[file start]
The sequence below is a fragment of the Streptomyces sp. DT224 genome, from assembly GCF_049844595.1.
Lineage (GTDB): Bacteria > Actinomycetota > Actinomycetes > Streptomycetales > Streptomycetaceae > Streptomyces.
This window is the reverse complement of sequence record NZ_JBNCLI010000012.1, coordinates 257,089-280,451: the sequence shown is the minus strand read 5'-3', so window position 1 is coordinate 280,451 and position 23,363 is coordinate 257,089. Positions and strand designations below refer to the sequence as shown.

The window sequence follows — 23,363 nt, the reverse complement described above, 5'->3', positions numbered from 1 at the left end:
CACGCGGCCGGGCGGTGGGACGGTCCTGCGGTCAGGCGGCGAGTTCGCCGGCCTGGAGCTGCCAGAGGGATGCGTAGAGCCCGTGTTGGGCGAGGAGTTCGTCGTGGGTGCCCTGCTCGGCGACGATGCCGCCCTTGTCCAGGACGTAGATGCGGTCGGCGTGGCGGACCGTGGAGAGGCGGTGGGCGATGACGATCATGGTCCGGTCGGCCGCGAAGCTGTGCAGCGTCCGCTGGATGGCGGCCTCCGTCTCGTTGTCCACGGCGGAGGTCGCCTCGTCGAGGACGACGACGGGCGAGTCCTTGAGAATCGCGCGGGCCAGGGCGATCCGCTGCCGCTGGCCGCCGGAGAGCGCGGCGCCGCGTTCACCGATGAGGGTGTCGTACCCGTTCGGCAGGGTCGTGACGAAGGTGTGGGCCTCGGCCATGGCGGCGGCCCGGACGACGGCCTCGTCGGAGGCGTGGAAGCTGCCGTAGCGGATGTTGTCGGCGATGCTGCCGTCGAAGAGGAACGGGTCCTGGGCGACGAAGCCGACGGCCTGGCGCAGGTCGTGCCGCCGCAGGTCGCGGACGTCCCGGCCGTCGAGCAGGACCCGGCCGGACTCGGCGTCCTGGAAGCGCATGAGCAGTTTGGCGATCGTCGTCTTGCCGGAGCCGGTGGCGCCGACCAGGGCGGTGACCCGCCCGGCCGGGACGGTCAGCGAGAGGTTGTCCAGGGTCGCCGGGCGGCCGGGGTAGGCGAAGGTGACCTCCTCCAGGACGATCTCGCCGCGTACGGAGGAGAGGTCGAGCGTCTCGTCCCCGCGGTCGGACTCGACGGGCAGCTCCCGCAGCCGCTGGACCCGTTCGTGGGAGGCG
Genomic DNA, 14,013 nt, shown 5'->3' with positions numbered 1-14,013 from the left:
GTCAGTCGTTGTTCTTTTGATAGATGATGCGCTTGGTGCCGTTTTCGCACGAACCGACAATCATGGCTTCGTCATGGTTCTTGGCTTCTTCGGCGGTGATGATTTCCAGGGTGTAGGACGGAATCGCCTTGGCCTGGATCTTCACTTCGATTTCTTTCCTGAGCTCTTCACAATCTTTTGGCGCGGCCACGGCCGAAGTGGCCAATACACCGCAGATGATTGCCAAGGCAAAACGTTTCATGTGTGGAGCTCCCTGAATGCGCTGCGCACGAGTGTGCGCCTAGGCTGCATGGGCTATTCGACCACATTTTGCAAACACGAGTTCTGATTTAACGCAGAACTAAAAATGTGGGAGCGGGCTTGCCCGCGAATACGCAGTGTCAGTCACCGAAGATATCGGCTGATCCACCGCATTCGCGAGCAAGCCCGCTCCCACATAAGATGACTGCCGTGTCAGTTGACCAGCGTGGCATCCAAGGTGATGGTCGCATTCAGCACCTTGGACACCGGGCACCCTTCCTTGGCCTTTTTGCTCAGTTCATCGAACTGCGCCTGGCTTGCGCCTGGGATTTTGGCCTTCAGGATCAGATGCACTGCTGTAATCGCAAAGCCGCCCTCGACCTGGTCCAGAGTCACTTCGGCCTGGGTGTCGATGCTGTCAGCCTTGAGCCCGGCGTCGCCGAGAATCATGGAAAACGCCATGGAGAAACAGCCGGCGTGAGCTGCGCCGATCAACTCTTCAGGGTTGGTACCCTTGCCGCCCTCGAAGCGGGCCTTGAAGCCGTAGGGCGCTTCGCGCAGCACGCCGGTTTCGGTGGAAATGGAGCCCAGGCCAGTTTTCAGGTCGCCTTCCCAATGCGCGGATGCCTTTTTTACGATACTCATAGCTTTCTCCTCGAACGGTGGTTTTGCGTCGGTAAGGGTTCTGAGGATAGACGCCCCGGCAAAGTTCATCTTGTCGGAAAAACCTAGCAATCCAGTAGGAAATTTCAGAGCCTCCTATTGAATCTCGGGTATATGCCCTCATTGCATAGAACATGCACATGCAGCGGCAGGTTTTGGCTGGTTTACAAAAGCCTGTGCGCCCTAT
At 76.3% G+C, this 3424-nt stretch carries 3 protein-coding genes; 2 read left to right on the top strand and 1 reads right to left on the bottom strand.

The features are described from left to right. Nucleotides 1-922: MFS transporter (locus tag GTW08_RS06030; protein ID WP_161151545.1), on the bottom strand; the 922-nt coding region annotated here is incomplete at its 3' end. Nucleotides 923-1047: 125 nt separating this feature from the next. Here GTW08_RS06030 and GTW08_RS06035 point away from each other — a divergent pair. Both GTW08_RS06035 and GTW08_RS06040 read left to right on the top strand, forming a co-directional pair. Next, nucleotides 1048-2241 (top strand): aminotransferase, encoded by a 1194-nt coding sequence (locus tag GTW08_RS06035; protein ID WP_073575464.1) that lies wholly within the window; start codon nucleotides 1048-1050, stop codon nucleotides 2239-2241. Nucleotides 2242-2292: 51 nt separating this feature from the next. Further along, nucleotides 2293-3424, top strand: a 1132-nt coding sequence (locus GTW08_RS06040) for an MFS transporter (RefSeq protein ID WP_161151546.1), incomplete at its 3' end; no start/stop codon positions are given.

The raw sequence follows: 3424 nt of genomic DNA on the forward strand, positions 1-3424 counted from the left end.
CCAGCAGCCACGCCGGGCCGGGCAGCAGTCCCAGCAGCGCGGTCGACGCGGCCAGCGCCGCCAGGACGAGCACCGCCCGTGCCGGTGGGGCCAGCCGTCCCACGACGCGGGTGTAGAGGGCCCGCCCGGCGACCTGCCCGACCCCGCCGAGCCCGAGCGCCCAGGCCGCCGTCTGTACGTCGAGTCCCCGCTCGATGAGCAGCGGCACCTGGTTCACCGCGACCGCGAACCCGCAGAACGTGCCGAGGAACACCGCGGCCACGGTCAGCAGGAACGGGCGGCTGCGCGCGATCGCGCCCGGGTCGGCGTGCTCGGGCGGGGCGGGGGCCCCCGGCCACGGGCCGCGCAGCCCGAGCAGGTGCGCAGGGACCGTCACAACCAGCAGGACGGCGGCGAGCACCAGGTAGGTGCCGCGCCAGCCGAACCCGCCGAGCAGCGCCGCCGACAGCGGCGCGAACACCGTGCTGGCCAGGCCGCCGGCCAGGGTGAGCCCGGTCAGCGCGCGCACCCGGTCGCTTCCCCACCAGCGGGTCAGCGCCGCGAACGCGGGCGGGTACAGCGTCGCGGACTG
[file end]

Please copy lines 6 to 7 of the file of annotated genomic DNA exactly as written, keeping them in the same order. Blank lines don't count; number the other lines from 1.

Genomic DNA, 14,013 nt, shown 5'->3' with positions numbered 1-14,013 from the left:
GTCAGTCGTTGTTCTTTTGATAGATGATGCGCTTGGTGCCGTTTTCGCACGAACCGACAATCATGGCTTCGTCATGGTTCTTGGCTTCTTCGGCGGTGATGATTTCCAGGGTGTAGGACGGAATCGCCTTGGCCTGGATCTTCACTTCGATTTCTTTCCTGAGCTCTTCACAATCTTTTGGCGCGGCCACGGCCGAAGTGGCCAATACACCGCAGATGATTGCCAAGGCAAAACGTTTCATGTGTGGAGCTCCCTGAATGCGCTGCGCACGAGTGTGCGCCTAGGCTGCATGGGCTATTCGACCACATTTTGCAAACACGAGTTCTGATTTAACGCAGAACTAAAAATGTGGGAGCGGGCTTGCCCGCGAATACGCAGTGTCAGTCACCGAAGATATCGGCTGATCCACCGCATTCGCGAGCAAGCCCGCTCCCACATAAGATGACTGCCGTGTCAGTTGACCAGCGTGGCATCCAAGGTGATGGTCGCATTCAGCACCTTGGACACCGGGCACCCTTCCTTGGCCTTTTTGCTCAGTTCATCGAACTGCGCCTGGCTTGCGCCTGGGATTTTGGCCTTCAGGATCAGATGCACTGCTGTAATCGCAAAGCCGCCCTCGACCTGGTCCAGAGTCACTTCGGCCTGGGTGTCGATGCTGTCAGCCTTGAGCCCGGCGTCGCCGAGAATCATGGAAAACGCCATGGAGAAACAGCCGGCGTGAGCTGCGCCGATCAACTCTTCAGGGTTGGTACCCTTGCCGCCCTCGAAGCGGGCCTTGAAGCCGTAGGGCGCTTCGCGCAGCACGCCGGTTTCGGTGGAAATGGAGCCCAGGCCAGTTTTCAGGTCGCCTTCCCAATGCGCGGATGCCTTTTTTACGATACTCATAGCTTTCTCCTCGAACGGTGGTTTTGCGTCGGTAAGGGTTCTGAGGATAGACGCCCCGGCAAAGTTCATCTTGTCGGAAAAACCTAGCAATCCAGTAGGAAATTTCAGAGCCTCCTATTGAATCTCGGGTATATGCCCTCATTGCATAGAACATGCACATGCAGCGGCAGGTTTTGGCTGGTTTACAAAAGCCTGTGCGCCCTAT